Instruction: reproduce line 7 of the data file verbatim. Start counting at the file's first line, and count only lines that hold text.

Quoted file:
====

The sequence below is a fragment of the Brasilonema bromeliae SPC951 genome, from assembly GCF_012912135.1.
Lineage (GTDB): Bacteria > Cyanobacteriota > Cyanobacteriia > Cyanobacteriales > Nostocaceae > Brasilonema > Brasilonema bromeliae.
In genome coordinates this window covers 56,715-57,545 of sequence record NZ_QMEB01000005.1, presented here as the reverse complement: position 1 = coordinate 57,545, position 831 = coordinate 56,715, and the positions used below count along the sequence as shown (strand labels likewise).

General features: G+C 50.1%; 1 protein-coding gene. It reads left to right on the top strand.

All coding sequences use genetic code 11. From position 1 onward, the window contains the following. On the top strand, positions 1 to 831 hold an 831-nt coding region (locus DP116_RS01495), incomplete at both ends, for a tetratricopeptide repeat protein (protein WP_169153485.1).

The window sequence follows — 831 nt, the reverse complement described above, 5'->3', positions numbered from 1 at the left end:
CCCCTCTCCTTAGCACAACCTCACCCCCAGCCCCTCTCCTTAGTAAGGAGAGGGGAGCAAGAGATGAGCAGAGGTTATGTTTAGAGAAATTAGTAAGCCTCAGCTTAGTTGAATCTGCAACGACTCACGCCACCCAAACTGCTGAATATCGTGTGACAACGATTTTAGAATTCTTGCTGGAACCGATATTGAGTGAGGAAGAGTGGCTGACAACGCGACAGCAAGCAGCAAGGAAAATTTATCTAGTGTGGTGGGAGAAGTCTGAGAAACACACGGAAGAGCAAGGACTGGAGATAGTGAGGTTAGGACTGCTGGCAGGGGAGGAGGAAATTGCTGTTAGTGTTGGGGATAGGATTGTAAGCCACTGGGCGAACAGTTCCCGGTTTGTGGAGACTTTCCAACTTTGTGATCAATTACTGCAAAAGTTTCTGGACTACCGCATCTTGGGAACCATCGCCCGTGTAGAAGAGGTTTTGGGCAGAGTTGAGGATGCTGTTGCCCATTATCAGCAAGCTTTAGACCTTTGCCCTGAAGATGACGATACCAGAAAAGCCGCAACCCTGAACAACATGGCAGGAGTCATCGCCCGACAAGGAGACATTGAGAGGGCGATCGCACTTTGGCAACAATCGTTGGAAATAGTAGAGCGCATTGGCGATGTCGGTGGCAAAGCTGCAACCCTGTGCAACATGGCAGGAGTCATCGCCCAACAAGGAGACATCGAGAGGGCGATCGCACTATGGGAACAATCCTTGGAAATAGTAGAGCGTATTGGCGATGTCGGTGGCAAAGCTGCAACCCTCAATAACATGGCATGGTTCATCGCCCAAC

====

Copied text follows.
CCCCTCTCCTTAGCACAACCTCACCCCCAGCCCCTCTCCTTAGTAAGGAGAGGGGAGCAAGAGATGAGCAGAGGTTATGTTTAGAGAAATTAGTAAGCCTCAGCTTAGTTGAATCTGCAACGACTCACGCCACCCAAACTGCTGAATATCGTGTGACAACGATTTTAGAATTCTTGCTGGAACCGATATTGAGTGAGGAAGAGTGGCTGACAACGCGACAGCAAGCAGCAAGGAAAATTTATCTAGTGTGGTGGGAGAAGTCTGAGAAACACACGGAAGAGCAAGGACTGGAGATAGTGAGGTTAGGACTGCTGGCAGGGGAGGAGGAAATTGCTGTTAGTGTTGGGGATAGGATTGTAAGCCACTGGGCGAACAGTTCCCGGTTTGTGGAGACTTTCCAACTTTGTGATCAATTACTGCAAAAGTTTCTGGACTACCGCATCTTGGGAACCATCGCCCGTGTAGAAGAGGTTTTGGGCAGAGTTGAGGATGCTGTTGCCCATTATCAGCAAGCTTTAGACCTTTGCCCTGAAGATGACGATACCAGAAAAGCCGCAACCCTGAACAACATGGCAGGAGTCATCGCCCGACAAGGAGACATTGAGAGGGCGATCGCACTTTGGCAACAATCGTTGGAAATAGTAGAGCGCATTGGCGATGTCGGTGGCAAAGCTGCAACCCTGTGCAACATGGCAGGAGTCATCGCCCAACAAGGAGACATCGAGAGGGCGATCGCACTATGGGAACAATCCTTGGAAATAGTAGAGCGTATTGGCGATGTCGGTGGCAAAGCTGCAACCCTCAATAACATGGCATGGTTCATCGCCCAAC